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Jim Valvano

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Sport(s)  Basketball
1969–1970  Johns Hopkins
Siblings  Bob Valvano
1967–1969  Rutgers (asst.)
Role  Basketball Player
Position(s)  Point guard
Name  Jim Valvano
1964–1967  Rutgers
1970–1972  Connecticut (asst.)

Jim Valvano Survive and Advance ESPN Films 30 for 30

Born  March 10, 1946Queens, New York (1946-03-10)
Died  April 28, 1993, Durham, North Carolina, United States
Spouse  Pamela Levine (m. 1967–1993)
Children  Jamie Valvano, Nicole Valvano, Lee Ann Valvano
Similar People  Stuart Scott, Bob Valvano, Lorenzo Charles, Dick Vitale, Dereck Whittenburg

Nc state s jim valvano hosts radio show in 1983 acc hidden gem

James Thomas Anthony Valvano (March 10, 1946 – April 28, 1993), nicknamed Jimmy V, was an American college basketball player, coach, and broadcaster.


While the head coach at North Carolina State University, his team won the 1983 national title against improbable odds. Valvano is not only remembered for running up and down the court seemingly in disbelief and looking for someone to hug after winning the game against the heavily-favored Houston Cougars, but also for his inspirational speech ten years later at the ESPY Awards. He gave the speech less than two months before his death from adenocarcinoma, a type of many glandular cancers.

Jim Valvano Jim Valvano The Fighter Lori Weintrob

Motivation from jim valvano basketball legend

Early years

Jim Valvano Sports Soup with Gary the Souper Fan A Powerful

Valvano was the middle child of Rocco and Angelina Valvano, and was born in Corona, Queens, New York. Valvano was a three-sport athlete at Seaford High School in Seaford on Long Island and graduated in 1963.

Jim Valvano Head Coach James quotJimquot Valvano Quentin Jackson and men39s

Football coach Vince Lombardi was Valvano's role model. Valvano told an ESPY audience, on March 3, 1993, that he took some of Lombardi's inspirational speeches out of the book Commitment to Excellence, and used them with his team. Valvano discussed how he planned to use Lombardi's speech to the Green Bay Packers in front of his Rutgers freshman basketball team prior to his first game as their coach.

College playing career

Valvano was a point guard at Rutgers University in 1967, where he partnered with first-team All-American Bob Lloyd in the backcourt. Under the leadership of Valvano and Lloyd, Rutgers finished third in the 1967 National Invitation Tournament (NIT), which was the last basketball tournament held at the third Madison Square Garden. (The 1967 NCAA Tournament field was just 23 teams and the NIT invited 14 teams.) He was named Senior Athlete of the Year at Rutgers in 1967, and graduated with a degree in English in 1967.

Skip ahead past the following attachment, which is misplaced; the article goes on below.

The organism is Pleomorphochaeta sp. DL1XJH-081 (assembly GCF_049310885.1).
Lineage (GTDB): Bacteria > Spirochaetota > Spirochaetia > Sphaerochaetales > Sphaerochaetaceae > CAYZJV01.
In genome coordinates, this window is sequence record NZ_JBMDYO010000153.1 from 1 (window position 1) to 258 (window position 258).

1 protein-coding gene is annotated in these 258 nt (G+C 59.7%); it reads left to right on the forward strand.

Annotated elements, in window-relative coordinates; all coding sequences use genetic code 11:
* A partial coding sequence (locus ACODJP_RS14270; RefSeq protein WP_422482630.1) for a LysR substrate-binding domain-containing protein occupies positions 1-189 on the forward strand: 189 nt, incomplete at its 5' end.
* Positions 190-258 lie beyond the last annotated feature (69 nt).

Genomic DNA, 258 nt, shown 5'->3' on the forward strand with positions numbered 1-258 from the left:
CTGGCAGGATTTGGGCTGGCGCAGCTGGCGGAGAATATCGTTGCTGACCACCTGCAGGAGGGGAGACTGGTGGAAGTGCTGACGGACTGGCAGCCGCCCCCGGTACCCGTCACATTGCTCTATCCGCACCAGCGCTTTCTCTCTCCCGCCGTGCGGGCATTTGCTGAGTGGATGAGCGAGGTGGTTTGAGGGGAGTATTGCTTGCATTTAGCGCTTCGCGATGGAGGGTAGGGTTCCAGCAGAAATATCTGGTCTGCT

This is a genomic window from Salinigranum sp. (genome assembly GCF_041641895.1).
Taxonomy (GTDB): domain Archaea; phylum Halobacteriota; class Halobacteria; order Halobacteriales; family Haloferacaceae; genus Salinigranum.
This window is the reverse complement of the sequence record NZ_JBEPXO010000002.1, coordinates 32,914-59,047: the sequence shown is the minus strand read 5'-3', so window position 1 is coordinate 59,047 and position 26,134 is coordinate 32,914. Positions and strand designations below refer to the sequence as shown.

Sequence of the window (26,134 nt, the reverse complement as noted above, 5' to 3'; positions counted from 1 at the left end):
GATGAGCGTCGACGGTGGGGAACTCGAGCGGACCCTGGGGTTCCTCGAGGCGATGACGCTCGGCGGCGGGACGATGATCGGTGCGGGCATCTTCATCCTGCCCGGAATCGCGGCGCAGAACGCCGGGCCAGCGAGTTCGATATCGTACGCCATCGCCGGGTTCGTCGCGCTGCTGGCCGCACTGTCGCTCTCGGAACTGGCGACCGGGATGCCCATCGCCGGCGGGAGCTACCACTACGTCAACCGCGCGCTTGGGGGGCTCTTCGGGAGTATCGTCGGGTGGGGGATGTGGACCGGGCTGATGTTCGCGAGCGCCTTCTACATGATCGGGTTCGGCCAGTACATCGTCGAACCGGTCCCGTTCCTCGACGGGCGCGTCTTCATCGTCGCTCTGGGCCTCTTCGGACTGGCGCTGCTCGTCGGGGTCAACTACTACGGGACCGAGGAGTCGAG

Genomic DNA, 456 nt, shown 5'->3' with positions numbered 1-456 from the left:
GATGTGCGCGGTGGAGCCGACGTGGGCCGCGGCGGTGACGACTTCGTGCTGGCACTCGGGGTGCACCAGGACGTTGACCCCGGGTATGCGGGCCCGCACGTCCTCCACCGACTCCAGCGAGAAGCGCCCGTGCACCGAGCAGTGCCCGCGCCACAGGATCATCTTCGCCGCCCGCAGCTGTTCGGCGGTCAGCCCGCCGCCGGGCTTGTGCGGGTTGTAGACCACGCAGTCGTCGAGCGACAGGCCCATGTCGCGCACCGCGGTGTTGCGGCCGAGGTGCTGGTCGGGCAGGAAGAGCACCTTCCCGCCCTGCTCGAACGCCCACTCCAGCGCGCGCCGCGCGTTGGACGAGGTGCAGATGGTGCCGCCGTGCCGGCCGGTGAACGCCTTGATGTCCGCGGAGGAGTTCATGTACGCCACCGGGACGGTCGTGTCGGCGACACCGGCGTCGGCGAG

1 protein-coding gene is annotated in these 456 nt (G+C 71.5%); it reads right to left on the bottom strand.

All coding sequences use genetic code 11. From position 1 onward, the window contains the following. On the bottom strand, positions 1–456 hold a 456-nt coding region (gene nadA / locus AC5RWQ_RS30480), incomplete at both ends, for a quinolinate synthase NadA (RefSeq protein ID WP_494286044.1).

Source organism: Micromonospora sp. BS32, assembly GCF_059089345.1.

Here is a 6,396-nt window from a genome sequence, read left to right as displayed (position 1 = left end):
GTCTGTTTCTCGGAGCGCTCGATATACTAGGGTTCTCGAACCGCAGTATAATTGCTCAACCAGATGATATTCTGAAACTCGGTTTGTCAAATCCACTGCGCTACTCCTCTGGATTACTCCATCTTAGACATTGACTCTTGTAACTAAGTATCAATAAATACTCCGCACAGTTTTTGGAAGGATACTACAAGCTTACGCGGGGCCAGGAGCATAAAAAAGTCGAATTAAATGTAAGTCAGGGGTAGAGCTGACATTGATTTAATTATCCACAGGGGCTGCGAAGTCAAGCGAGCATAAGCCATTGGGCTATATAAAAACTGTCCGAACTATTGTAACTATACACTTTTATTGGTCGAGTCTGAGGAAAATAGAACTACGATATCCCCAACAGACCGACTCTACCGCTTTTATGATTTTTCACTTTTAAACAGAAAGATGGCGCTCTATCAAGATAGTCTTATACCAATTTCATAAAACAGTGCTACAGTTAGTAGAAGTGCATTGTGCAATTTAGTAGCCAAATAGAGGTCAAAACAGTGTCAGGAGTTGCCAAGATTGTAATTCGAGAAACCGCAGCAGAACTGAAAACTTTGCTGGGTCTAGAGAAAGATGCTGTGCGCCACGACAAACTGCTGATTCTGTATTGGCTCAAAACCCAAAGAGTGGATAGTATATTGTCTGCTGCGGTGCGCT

Coaching career

Following graduation, Valvano began his coaching career at Rutgers as the freshman coach and assistant for the varsity. His 19-year career as a head basketball coach began at Johns Hopkins in Baltimore for a season; he was then an assistant at Connecticut for two years. Following that, he was the head coach at Bucknell, Iona, and North Carolina State. Following Norm Sloan's departure to Florida, Valvano was hired at NC State on March 27, 1980, and made his debut on November 29, when the Wolfpack defeated UNC-Wilmington 83-59. During his ten seasons at NC State, Valvano's teams were the ACC's tournament champions in 1983 and 1987 and its regular season champions in 1985 and 1989. The Wolfpack won the NCAA championship in 1983, in addition to advancing to the NCAA Elite 8 in 1985 and 1986. 'Coach V' was voted ACC Coach of the Year in 1989. Valvano became NC State's athletic director in 1986. His overall record at NC State was 209–114 (.647) and his career record as a head coach was 346–210 (.622).

Valvano is most recognized for his reaction of running around on the court looking for somebody to hug in the moments after the Wolfpack victory came after the game-winning shot in the 1983 NCAA finals. Dereck Whittenburg heaved a last-second desperation shot that was caught short of the rim and dunked by Lorenzo Charles as time expired. By a score of 54–52, NC State beat a top-seeded University of Houston team that was on a 26-game winning streak and was led by future Hall of Famers Clyde Drexler and Hakeem Olajuwon. NC State had won the college title nine years earlier in 1974 under Sloan; led on the court by David Thompson, the Wolfpack ended UCLA's streak of seven consecutive national titles when it beat the John Wooden's Bruins and Bill Walton 80–77 in double overtime in the national semifinal game.


In 1990, accusations of rules violations surfaced in the book Personal Fouls by Peter Golenbock. These accusations centered mostly on high school All-American Chris Washburn, who managed only a 470 out of 1600 on his SAT (with 400 being the starting score). A 1989 NCAA investigation cleared Valvano, but found that players sold shoes and game tickets. As a result, NC State placed its basketball program on probation for two years (the maximum) and was banned from participating in the 1990 NCAA tournament. The state-appointed Poole Commission issued a 32-page report that concluded that there were no major violations of NCAA regulations, and that Valvano and his staff's inadequate oversight of players' academic progress violated "the spirit, not the letter of the law."

After this report, Valvano was forced to resign as the school's athletic director in October 1989. He remained as basketball coach through the 1989–1990 season. Under subsequent pressure from the school's faculty and new Chancellor, Valvano negotiated a settlement with NC State and resigned as basketball coach on April 7, 1990. Six separate entities investigated Valvano and the NC State basketball program including the NC State Faculty Senate, the North Carolina Attorney General, the University of North Carolina Board of Governors, the NC State Board of Trustees, and the NCAA. None of them found any recruiting or financial improprieties. However, a school investigation did reveal that Valvano's student-athletes did not perform well in the classroom, as only 11 of the players that he coached prior to 1988 had maintained an average of C or better. This was perhaps due to his persistence in recruiting students deemed to be "academic exceptions."